why

Why we do what we do

Not everyone can make their way to the coast to experience the ocean, and most people will never venture beneath the waves.

 

That is why we founded OLLIE: Ocean Learning Lab and Immersive Experiences, to bring the ocean to schools and the public wherever they are. To create powerful, underwater immersive virtual experiences (IVE) for all people, regardless of education, resources, or ability to travel. Our goal is to foster curiosity and compassion for the ocean, and to help our audiences address the challenges we face due to climate change and degraded ocean health.

 

We see a need for more engaging ocean STEM learning experiences that are available to everyone. Experiences that engage learners in two-way conversations with ocean STEM professionals and in activities about the state of the ocean, about how researchers explore and discover, and about how our society’s future is inextricably linked to a healthy ocean.

At OLLIE, we seek to address three major challenges:


1. We must improve ocean literacy among teens, millennials, and adults in order to change our relationship with the ocean.


Our society has a limited understanding of the critical relationships between the ocean, climate change, and humanity, yet our economic and policy choices have important consequences for future climate change and human adaptation.
 

- We depend on a healthy ocean, and the health of the ocean depends on us. The ocean provides more than 160 million tons of food every year and untold novel compounds that help us fight cancer and other diseases. It provides energy, minerals, and other valuable natural resources. The ocean provides between 50-75% of the oxygen we breathe. And it regulates our climate, controlling global temperature and absorbing a quarter of our carbon dioxide–roughly equivalent to all land plants combined (Scripps, 2016).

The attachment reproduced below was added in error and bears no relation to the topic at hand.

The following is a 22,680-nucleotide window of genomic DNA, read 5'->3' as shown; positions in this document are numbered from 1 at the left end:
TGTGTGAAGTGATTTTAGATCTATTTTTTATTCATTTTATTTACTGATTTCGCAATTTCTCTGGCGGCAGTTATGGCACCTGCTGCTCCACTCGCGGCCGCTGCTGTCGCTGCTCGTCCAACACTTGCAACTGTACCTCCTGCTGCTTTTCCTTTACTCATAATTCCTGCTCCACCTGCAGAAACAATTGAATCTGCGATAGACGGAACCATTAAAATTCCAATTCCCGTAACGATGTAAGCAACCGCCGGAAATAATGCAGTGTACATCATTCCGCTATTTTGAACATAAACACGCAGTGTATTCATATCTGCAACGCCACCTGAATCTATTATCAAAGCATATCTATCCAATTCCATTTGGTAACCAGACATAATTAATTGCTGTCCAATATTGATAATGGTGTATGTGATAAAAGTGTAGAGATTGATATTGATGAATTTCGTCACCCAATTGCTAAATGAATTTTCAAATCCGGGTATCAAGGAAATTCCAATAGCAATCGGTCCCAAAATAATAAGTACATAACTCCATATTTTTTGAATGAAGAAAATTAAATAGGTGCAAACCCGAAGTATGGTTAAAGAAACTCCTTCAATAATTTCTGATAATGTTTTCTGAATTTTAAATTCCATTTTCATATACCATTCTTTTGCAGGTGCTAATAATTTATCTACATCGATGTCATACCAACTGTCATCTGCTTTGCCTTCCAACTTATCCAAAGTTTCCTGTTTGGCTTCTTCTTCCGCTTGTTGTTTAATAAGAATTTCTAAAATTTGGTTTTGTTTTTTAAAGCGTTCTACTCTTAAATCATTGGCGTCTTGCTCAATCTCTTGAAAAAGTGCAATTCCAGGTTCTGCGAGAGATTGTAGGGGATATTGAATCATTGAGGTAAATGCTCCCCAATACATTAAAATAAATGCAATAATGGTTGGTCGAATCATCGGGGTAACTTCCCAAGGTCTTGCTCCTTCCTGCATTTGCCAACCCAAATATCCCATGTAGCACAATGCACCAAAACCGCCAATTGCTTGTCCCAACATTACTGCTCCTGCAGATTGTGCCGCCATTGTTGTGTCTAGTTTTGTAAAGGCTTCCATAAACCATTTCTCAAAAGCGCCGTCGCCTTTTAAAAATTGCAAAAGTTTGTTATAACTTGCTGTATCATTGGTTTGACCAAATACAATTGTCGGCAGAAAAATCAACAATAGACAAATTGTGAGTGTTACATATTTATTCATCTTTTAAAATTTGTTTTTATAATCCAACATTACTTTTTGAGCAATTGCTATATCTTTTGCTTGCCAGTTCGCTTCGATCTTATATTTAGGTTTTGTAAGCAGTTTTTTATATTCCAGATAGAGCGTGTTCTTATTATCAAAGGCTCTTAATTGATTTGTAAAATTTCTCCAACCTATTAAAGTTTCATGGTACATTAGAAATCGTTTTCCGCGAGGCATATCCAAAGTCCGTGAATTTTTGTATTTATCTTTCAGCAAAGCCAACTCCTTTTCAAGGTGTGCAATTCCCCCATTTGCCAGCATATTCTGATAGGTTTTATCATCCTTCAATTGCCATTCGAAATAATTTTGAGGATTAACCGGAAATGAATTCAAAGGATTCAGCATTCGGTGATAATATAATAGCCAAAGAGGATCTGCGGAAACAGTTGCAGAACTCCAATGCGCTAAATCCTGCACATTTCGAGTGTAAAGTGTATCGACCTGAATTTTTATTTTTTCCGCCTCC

- The ocean, like the climate, is changing quickly, and changing lives. Human influences are dramatically altering this source of abundant natural resources. Changes in ocean ecosystems are altering what and how much we eat. Climate-changing greenhouse gases are contributing to warming, which will likely raise sea level by several feet by the end of the century — and with 40% of the US population living near the coast, coastal properties and economies stand to be heavily impacted by sea level rise.
 

- Ocean literacy is more than appreciation — it’s understanding. True ocean literacy requires a grasp of complex and abstract scientific concepts, such as climate change, the value of biodiversity, and the compounding effects of seemingly unrelated human activities (Ocean Literacy Network, 2015). Ocean literacy leads to increased public support for policies that help keep the ocean healthy (Steel et al., 2005), and greater support for scientific exploration and research. OLLIE seeks to broaden and deepen public ocean literacy so that we can collectively make better decisions as consumers, voters, and citizens.
 

2. We need powerful learning experiences that lead to positive behavior change.
 

When it comes to changing behavior around nature and conservation, in-person connections to natural places are powerful teaching tools (Kudryavtsev et al., 2011). However, the ocean presents numerous challenges to in-person field trip; relatively few Americans have access to a boat, only about 1% of Americans are SCUBA-certified (DEMA, 2015), and inviting the public aboard a submarine for an ocean adventure isn’t logistically scalable. Books, blogs, television and livestreamed research dives can be far-reaching ocean education methods, but they are passive learning experiences. With the continual improvement of computer and video technology, however, researchers have demonstrated that IVEs can be even more powerful tools in changing behavior around the environment (Ahn et al., 2014). Combining IVEs with hands-on tools and collaborative, active learning serves to magnify learning experiences, promoting further learning and behavior change, particularly for underserved communities (Parkinson et al., 2003, Haak et al., 2011).